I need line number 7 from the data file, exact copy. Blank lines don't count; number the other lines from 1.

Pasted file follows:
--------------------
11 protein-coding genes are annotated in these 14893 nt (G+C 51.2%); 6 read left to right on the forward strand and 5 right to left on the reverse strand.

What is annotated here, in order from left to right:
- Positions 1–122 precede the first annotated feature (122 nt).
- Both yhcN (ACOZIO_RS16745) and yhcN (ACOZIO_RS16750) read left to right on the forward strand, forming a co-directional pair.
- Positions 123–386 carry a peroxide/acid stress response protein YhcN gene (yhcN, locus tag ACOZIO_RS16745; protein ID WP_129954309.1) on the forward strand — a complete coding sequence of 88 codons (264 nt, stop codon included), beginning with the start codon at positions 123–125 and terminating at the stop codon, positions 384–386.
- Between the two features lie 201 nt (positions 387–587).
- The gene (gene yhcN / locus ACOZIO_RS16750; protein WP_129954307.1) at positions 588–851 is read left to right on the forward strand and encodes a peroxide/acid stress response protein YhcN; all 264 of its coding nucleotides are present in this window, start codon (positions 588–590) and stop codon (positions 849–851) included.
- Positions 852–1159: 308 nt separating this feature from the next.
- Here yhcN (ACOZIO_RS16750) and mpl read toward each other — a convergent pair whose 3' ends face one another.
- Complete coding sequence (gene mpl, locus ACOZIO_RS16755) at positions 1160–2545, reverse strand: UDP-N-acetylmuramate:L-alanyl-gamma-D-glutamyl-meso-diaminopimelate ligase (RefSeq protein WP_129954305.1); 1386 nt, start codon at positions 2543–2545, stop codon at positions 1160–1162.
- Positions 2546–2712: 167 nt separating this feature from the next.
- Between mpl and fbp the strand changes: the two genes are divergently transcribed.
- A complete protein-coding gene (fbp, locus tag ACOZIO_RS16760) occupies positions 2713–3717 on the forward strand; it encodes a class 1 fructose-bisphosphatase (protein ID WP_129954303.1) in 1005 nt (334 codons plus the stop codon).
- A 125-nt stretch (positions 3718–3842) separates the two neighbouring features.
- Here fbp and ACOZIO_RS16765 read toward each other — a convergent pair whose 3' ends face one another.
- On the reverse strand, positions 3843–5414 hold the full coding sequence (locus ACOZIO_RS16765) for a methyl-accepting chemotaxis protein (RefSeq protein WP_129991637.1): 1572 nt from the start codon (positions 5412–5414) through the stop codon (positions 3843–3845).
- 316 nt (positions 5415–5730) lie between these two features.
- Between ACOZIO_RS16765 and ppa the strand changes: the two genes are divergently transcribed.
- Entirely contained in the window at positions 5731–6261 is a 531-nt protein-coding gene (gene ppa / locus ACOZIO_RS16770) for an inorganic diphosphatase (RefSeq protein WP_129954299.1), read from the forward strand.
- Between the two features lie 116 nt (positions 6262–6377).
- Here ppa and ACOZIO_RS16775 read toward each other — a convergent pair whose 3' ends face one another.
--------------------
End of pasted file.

- The gene (gene yhcN / locus ACOZIO_RS16750; protein WP_129954307.1) at positions 588–851 is read left to right on the forward strand and encodes a peroxide/acid stress response protein YhcN; all 264 of its coding nucleotides are present in this window, start codon (positions 588–590) and stop codon (positions 849–851) included.